Re-Learning Backbone.js – Multiple Views

In this post we will learn about how a view can monitor changes or events in other views. A common scenario is to display a list of items. When the user clicks an item from the list, the details of the item is displayed in a different view on the same page. The user can then edit and save the details back to the list.

In this example we will have a list of movies. When the user selects a movie from the list, the data for the movie will be populated in text boxes, which is in a different view. Once the user changes the data and clicks “Change Record” button the changes will be updated back to the list.

The fundamental concept to understand is that the child movie view is not aware of the detail movie view. Neither one of the views are aware of the other. This is important because it decouples the views; it allows us to remove or exchange views without modifying other views.

In a previous post Re-Learning Backbone.js – Events (Pub-Sub) we learned about PubSub in isolation. In this post we will use PubSub to notify the triggering of events when a change occurs in a view.

This tutorial will start where the Re-Learning Backbone.js – Nested Views ended. For convenience here is the code from the previous post:


    Re-Learning Backbone.js – Nested Views
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Lets start making changes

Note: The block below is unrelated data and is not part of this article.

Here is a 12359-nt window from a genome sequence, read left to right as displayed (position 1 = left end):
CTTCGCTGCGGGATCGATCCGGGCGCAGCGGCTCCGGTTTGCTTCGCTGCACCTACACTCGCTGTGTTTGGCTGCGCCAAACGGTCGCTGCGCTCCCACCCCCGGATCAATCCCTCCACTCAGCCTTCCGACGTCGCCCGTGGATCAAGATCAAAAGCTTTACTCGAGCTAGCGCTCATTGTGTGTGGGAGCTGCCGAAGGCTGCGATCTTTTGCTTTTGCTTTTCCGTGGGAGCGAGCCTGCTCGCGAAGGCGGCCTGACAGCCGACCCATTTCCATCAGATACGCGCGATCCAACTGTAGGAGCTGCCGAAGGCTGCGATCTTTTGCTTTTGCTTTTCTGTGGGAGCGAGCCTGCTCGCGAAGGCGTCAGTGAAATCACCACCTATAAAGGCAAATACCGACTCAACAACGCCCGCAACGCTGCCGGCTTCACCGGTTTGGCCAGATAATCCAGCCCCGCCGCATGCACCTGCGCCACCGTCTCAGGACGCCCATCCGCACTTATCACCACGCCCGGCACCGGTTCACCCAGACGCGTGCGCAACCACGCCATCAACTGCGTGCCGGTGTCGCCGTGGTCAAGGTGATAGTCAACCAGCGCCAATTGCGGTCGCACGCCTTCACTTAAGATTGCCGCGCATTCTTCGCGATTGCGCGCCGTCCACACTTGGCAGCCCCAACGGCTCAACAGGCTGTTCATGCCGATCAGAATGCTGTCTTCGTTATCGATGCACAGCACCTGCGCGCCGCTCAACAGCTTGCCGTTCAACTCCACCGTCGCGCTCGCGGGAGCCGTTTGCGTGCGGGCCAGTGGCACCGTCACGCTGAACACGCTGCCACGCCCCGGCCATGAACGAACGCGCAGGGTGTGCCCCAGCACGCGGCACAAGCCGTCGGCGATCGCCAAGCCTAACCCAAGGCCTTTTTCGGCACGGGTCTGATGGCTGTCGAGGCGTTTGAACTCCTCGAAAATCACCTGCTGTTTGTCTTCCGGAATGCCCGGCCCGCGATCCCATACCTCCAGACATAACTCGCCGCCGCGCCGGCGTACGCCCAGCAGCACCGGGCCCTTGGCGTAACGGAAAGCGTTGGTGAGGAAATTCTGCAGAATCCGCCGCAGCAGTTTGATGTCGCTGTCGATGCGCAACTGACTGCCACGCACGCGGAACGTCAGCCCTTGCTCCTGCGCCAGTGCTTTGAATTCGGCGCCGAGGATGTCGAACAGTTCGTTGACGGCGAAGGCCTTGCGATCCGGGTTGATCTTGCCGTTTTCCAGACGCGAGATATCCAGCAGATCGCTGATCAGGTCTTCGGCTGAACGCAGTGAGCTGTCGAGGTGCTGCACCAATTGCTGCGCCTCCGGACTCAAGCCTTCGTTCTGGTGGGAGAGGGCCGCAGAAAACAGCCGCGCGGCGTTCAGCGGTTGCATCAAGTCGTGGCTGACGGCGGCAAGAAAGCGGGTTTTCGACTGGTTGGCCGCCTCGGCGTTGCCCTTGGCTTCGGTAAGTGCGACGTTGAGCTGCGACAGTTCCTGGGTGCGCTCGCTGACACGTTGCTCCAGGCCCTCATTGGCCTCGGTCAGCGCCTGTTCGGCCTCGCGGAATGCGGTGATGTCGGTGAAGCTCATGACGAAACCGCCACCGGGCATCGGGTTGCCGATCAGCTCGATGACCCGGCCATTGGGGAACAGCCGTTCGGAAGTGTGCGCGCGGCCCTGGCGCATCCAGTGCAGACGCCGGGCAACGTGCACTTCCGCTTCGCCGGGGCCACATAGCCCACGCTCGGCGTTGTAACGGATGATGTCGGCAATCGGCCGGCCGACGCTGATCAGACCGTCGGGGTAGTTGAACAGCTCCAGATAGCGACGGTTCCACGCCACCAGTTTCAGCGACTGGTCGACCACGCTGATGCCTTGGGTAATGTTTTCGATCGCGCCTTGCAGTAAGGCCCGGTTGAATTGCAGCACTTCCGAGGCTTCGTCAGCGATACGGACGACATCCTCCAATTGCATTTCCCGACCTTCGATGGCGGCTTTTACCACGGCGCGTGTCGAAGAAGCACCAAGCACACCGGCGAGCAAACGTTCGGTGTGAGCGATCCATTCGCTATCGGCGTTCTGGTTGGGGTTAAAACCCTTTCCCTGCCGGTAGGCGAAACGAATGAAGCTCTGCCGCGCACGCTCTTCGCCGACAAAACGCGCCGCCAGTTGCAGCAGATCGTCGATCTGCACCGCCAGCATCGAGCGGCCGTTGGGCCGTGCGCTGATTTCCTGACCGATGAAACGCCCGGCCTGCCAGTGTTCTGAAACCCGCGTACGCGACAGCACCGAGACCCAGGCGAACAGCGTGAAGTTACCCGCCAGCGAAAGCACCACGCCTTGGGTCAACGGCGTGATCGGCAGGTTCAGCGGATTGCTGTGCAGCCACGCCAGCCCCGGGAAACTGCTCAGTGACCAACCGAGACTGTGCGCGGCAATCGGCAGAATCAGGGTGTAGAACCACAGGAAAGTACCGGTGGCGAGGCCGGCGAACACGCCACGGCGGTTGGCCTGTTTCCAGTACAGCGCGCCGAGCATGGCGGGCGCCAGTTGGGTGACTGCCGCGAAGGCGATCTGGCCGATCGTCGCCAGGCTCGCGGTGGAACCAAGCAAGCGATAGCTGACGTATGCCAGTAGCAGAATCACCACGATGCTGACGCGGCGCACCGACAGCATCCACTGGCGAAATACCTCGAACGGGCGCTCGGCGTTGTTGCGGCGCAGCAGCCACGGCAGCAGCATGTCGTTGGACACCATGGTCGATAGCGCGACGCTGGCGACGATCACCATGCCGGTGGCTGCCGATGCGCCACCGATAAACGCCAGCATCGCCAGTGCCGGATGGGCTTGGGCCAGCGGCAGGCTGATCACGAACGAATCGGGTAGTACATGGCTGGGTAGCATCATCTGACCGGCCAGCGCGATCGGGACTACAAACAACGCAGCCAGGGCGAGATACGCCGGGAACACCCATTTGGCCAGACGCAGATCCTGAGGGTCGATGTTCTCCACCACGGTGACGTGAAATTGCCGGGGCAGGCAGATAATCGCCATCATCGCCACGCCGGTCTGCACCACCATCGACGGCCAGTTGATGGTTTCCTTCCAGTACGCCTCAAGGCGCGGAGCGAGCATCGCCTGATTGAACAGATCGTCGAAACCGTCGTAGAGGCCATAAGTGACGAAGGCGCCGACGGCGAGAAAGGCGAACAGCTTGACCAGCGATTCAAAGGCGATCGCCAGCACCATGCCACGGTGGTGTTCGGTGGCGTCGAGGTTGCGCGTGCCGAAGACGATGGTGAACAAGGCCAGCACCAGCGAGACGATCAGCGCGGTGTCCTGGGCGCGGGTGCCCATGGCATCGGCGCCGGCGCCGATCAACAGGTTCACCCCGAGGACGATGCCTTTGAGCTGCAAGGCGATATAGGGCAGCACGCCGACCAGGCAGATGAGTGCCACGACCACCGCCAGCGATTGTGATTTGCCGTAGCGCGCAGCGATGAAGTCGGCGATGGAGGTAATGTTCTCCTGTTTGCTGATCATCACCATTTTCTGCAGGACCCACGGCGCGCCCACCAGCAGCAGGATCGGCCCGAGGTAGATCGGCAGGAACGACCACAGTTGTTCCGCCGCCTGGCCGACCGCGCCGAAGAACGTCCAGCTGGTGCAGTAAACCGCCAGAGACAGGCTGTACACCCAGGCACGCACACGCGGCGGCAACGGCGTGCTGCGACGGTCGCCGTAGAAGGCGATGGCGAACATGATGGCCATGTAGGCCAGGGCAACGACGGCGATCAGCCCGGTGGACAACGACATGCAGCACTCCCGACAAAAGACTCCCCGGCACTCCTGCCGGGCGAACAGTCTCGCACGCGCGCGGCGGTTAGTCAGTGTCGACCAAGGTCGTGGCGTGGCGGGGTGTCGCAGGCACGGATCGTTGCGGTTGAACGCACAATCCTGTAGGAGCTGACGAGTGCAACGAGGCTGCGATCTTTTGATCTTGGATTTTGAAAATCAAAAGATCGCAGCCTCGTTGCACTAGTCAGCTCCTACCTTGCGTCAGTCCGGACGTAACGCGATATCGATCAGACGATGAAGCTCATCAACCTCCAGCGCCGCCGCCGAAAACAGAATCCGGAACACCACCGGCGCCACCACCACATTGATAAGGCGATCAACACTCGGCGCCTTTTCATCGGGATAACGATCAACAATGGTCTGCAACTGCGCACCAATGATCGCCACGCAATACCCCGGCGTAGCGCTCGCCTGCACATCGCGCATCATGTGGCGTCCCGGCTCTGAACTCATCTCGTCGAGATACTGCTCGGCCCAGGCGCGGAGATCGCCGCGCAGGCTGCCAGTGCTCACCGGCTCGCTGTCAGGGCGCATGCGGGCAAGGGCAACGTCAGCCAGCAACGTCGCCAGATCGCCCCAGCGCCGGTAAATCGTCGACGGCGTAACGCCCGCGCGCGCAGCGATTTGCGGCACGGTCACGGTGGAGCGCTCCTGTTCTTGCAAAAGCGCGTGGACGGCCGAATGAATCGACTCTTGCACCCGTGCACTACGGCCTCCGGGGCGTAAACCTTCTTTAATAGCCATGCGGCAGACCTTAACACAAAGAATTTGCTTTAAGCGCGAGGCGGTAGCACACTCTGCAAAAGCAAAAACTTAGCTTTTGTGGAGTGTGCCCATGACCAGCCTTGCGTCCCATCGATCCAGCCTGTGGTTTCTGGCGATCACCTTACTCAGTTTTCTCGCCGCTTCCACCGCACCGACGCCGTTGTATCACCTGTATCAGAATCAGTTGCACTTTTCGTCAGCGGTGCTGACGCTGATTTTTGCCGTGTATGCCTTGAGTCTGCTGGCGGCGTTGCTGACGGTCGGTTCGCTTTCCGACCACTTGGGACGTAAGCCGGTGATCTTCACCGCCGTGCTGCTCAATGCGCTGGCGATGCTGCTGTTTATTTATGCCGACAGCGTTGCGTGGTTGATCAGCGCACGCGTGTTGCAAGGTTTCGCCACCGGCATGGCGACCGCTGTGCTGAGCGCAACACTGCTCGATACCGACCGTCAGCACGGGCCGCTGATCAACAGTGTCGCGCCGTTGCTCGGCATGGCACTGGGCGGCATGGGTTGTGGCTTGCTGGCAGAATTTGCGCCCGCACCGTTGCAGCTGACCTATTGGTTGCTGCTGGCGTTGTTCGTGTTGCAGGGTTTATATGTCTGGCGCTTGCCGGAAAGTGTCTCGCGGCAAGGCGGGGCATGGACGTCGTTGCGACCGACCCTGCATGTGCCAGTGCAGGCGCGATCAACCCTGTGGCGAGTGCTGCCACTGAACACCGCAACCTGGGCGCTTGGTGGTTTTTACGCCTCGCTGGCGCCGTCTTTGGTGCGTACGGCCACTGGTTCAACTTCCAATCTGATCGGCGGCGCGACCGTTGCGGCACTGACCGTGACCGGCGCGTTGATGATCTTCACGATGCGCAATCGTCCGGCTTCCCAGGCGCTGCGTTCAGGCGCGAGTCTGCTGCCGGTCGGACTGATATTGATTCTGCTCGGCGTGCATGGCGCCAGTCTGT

The following HTML will be managed by a Backbone.js View. This is where the user will change the movie’s title and release year. In the past we have used templates. To keep this simple, we are just using static HTML.

    <div id="container-movieDetailEdit">
        Title <input type="text" id="txtMovieTitle"/>
        Release Year <input type="text" id="txtMovieReleaseYear"/>
        <input type="button" id="butChange" value="Change Record"/>

Nothing much special here, just some static HTML that will display two text boxes and a button. We put the input control in a “div” with an id of “container-movieDetailEdit”. This will allow us to use a Backbone.js View to manage this element and its children.


We need a way to manage messaging from the different views. If you have questions about the following code, see this blog post: Re-Learning Backbone.js – Events (Pub-Sub).

        var PubSub = function () {
   = _.extend({}, Backbone.Events);
        var pubSub = new PubSub();

You will see the “pubSub” variable reference multiple times in different the views. This is how the views are able to communicate with each other.


When an individual MovieItemView is clicked, we need to notify all the subscribers. Remember there will be a MovieItemView object for each movie.

        var MovieItemView = Backbone.View.extend({
            type: "MovieItemView", //for debugging
            template: _.template($("#template-movieItem").html()),
            tagName: "div",
            className: "tableRow",
            //el: since we're setting the tagName, we don't need set the el
            //model: pass model in
            initialize: function() {
                this.model.on("change", this.modelChanged, this);
            events: {
                "click": "viewClicked"
            render: function() {
                var outputHtml = this.template(this.model.toJSON());
                return this;
            modelChanged: function(model, changes) {
                console.log("modelChanged:" + model.get("title"));
            viewClicked: function(event) {
                console.log("viewClicked: " + this.model.get("title"));
      "movie:selected", this.model);